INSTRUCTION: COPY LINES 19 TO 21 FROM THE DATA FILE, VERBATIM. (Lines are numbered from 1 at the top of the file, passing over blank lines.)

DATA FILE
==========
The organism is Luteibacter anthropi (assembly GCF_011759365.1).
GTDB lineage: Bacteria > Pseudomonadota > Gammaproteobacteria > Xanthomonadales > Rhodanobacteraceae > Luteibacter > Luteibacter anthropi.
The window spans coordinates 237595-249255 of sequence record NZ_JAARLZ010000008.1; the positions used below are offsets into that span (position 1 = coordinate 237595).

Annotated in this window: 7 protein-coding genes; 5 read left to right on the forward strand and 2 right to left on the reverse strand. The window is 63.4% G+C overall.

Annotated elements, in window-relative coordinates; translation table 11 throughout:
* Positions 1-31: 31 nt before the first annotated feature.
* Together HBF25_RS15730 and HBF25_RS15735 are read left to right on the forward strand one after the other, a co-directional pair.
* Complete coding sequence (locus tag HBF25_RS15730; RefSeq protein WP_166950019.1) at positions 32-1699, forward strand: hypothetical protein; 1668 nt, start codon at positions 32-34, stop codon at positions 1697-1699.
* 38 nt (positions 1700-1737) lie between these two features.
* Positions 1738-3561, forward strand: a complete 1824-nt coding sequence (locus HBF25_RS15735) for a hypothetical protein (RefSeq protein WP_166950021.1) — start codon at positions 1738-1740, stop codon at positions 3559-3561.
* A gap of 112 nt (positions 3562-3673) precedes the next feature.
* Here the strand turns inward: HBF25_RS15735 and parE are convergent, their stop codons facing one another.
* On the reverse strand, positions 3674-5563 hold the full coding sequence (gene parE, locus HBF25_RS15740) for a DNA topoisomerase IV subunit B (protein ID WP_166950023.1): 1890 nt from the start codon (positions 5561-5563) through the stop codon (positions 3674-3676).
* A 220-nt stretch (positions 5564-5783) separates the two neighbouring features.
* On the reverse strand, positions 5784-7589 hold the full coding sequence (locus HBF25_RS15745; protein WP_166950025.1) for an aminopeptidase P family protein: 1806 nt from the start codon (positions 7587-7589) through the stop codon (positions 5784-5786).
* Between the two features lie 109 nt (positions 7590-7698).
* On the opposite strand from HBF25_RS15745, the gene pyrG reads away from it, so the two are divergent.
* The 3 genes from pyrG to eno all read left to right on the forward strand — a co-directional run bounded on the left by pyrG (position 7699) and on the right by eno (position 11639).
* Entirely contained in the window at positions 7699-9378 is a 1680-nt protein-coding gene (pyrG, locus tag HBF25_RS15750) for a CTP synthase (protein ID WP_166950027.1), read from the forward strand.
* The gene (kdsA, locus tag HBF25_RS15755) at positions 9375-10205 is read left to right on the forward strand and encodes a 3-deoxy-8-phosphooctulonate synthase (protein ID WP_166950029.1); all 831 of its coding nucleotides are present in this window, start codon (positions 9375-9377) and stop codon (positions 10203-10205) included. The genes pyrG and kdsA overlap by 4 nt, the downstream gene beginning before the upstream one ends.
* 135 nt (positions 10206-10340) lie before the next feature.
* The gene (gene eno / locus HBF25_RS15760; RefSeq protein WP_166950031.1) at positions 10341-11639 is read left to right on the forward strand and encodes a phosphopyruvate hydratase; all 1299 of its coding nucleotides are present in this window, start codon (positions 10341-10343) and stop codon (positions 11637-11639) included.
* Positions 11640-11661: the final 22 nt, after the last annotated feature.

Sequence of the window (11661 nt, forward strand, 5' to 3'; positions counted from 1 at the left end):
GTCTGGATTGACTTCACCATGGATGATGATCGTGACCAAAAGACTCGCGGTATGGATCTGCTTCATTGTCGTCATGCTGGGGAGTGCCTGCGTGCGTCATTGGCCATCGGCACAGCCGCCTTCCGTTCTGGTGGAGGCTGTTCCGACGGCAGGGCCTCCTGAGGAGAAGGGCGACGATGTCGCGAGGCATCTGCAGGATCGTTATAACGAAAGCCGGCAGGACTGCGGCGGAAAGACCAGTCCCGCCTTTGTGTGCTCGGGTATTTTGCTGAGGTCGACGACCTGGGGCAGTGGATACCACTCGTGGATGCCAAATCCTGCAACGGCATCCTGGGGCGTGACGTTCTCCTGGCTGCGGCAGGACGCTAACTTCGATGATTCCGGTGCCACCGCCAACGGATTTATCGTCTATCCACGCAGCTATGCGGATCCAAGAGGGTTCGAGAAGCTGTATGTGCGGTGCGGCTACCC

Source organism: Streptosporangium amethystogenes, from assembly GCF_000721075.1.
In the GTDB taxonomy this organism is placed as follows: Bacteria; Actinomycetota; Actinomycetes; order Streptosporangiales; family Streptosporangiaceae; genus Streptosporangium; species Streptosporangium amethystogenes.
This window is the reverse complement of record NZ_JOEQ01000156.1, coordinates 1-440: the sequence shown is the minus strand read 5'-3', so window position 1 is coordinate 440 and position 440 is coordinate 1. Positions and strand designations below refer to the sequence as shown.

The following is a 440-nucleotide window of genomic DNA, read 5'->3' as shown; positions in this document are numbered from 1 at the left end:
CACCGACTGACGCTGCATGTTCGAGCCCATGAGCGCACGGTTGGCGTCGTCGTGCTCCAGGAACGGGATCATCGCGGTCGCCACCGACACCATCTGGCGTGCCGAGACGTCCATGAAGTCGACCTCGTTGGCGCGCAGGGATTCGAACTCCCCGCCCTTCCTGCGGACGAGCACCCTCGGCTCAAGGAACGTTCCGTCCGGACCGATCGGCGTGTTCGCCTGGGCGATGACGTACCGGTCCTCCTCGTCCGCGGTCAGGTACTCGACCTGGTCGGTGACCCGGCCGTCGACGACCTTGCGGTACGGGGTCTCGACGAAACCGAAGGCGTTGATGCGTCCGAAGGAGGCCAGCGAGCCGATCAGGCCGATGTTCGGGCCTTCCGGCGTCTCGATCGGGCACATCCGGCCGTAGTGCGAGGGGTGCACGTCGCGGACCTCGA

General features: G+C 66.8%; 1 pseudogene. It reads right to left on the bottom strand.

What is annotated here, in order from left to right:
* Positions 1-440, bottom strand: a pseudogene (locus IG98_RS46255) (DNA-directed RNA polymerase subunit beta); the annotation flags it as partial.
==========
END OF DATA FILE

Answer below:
* Entirely contained in the window at positions 7699-9378 is a 1680-nt protein-coding gene (pyrG, locus tag HBF25_RS15750) for a CTP synthase (protein ID WP_166950027.1), read from the forward strand.
* The gene (kdsA, locus tag HBF25_RS15755) at positions 9375-10205 is read left to right on the forward strand and encodes a 3-deoxy-8-phosphooctulonate synthase (protein ID WP_166950029.1); all 831 of its coding nucleotides are present in this window, start codon (positions 9375-9377) and stop codon (positions 10203-10205) included. The genes pyrG and kdsA overlap by 4 nt, the downstream gene beginning before the upstream one ends.
* 135 nt (positions 10206-10340) lie before the next feature.